Cut loaf into quarters, then turn the wedges over to cook the other side for a further 5 minutes. Cook until the moisture is completely gone, and both sides are golden brown.
Transfer to chopping board and slice into smaller pieces for serving, if desired.

Sprinkle with toasted sesame seeds and serve with a green salad.


Wednesday, March 18, 2009

Tofu and Zucchini Napolean

Getting our veggies on, fusion style

Stacked tofu and zucchini becomes a cute Napoleon...and cute- looking food really makes a dish taste much better!

Tofu ( medium firm)
Hon Dashi
salt & pepper
olive oil
red pepper flakes

Slice the tofu into long rectangles, and also slice the zucchini into the same length-shape.

In a frying pan, heat up oil and cook chopped garlic. Add zucchini and cook them on both sides, avoid turning them often to keep their shapes. When zucchini is cooked, put them in a plate aside, and also scoop up the garlic.

In the frying pan, cook the tofu. Sprinkle hon dashi and red pepper flakes, until the tofu has changed color, use chopsticks to flip to other side. Sprinkle again hon dashi and red pepper flakes. Cook until golden brown, and remove from pan.
In a baking dish, drizzle some olive oil on the bottom, and then place one tofu, stack with zucchini and garlic, and repeat. Put in oven and bake for 5 - 10 minutes

Tuesday, March 17, 2009

Pineapple lemon chicken with roasted brussels sprouts

Tuesday night dinner comes along and we just so happened to have some pineapple in the fridge, so I thought, hey why not some pineapple chicken? Just like every other housewife, I am totally into using creative ways to clean up whatever we have in the fridge. To add a side dish, crunchy salty brussels sprouts are like a healthier version of french fries. ( we just love veggies from the cabbage family..so yum!)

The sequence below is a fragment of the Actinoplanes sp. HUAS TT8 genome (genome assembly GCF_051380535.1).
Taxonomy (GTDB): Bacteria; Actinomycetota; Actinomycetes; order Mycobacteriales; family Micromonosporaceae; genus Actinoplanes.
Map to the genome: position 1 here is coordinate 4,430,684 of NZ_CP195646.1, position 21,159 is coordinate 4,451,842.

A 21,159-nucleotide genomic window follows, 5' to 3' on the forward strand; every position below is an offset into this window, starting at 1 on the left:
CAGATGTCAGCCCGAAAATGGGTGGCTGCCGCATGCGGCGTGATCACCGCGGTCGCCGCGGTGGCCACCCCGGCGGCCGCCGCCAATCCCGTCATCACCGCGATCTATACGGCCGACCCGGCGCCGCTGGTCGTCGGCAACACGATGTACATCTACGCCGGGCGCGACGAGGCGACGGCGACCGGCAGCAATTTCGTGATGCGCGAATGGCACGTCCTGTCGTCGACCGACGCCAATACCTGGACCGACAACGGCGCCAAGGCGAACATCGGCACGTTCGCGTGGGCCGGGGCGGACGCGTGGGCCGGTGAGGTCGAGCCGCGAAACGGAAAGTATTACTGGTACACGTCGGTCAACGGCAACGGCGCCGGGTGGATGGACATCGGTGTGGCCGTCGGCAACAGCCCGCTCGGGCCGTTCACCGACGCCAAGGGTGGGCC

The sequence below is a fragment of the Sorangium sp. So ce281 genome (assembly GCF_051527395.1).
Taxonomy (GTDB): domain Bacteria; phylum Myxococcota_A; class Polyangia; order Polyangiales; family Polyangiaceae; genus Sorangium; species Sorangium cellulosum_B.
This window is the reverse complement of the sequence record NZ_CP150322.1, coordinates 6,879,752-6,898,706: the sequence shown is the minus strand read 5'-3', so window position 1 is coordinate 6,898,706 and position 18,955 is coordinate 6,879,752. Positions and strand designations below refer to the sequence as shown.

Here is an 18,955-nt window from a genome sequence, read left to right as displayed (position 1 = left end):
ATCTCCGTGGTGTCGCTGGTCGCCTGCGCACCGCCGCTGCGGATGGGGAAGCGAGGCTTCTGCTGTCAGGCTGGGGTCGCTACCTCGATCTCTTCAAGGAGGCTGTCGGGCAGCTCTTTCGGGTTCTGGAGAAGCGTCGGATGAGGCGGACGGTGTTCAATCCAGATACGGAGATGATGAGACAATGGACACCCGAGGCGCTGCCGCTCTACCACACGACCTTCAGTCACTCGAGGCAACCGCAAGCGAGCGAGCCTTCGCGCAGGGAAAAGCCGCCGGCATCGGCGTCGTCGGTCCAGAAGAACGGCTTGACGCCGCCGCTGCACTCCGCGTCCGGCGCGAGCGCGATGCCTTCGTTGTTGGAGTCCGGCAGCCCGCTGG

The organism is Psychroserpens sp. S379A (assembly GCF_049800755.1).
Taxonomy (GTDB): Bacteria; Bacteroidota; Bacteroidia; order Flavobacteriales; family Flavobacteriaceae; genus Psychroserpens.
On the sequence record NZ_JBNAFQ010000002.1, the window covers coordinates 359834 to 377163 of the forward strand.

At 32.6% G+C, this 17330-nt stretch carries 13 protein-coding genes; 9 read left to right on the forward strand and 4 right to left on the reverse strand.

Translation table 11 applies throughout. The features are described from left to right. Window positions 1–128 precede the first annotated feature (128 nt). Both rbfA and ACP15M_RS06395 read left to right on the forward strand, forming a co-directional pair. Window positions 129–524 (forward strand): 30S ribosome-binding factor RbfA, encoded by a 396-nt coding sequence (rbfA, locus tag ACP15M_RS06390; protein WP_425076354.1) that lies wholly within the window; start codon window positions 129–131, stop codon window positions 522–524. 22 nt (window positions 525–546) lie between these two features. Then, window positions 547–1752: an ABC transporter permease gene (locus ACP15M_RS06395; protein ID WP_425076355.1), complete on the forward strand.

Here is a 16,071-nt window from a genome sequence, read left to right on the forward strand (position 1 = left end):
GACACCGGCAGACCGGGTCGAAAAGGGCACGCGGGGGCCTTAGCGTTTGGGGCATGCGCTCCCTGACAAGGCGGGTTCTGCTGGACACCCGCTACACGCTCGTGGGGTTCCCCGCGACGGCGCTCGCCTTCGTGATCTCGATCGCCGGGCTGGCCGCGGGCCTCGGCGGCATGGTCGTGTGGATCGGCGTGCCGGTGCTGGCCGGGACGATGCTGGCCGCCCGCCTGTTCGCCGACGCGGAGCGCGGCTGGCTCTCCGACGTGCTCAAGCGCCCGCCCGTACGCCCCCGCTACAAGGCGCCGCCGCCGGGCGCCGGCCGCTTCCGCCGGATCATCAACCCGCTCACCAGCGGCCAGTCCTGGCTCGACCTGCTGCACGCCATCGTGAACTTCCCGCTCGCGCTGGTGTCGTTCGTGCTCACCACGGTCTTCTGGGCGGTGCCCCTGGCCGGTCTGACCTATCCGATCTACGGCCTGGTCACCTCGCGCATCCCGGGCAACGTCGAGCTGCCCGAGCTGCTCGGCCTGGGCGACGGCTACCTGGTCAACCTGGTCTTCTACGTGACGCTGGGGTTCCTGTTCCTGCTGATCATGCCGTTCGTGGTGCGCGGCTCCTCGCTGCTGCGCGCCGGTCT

The sweetness and citrus from the pineapple really compliments well with the bitter and nuttiness from the brussels sprouts. So here it goes:

Pineapple lemon chicken:

Sliced pineapple
teriyaki sauce
Dijon mustard
half lemon, thinly sliced
chicken thighs (boneless, skinless)

Trim the fat off the chicken thighs.

In a bowl, combine pineapple juice with teriyaki sauce, mustard and rosemary and slightly stir.
Arrange chicken in a casserole dish, sprinkle some salt, and pour sauce over chicken. Broil in oven for 30 minutes. Arrange pineapple and lemon on top of chicken, and bake 5 - 10 minutes longer.

Roasted brussels sprouts:


1/2 pound brussel sprouts
1 tablespoons olive oil
kosher salt and freshly ground black pepper

Cut off the ends of the brussels sprouts, and mix in a bowl with olive oil, salt and pepper.
Pour the brussels sprouts and the olive oil mix into a baking sheet/ pan.
Roast for 35 - 40 minutes, until crisp outside and tender inside. ( I like them crunchy but Michele likes them tender and soft inside)

Monday, March 16, 2009

Easy Oden

Lotus root
daikon radish
nappa cabbage
soy sauce, 1 tablespoon
rice wine
all boiled in a light soy flavored dashi sauce...

I take this as a light dinner / snack before my Italian class..and take another small bowl after I get home at night. What a treat!

Mussels Linguine

Chef Panico's mussels linguine

Bacon makes everything taste better, the tricky part is to have the savory bacon taste but not overpower the seafood...Adding one chili provides you a spicy kick in the mouth but not too much, so you can actually savour the aftertaste of fresh mussels in every bite!


1 pound of fresh mussels
2 couple slices of bacon
2 roma tomatoes
chopped garlic
white wine 1 cup
linguine pasta
1 Serrano chili
salt and pepper
olive oil

Use olive oil and cook the chopped garlic. With the same low to medium heat, add bacon and cook for a couple of minutes. Add in the mussels, and pour in white wine. (The white wine will brighten up the seafood taste ) When the mussels open up add in chili.
Add salt and pepper to taste, and toss in the cooked linguine, stir fry a bit for the pasta to take up some of the sauce.

Sunday, March 15, 2009

Pizza making vending machine

I heart vending machines...
Who would ever know that Italy, of all places, legendary for homemade meals, also lead Europe in vending machines?
It's not a vending machine that just heats up mini frozen pizzas, its a machine that actually makes the dough and assembles the sauce and cooks the thing!

from the NewYorkTimes

Published: March 13, 2009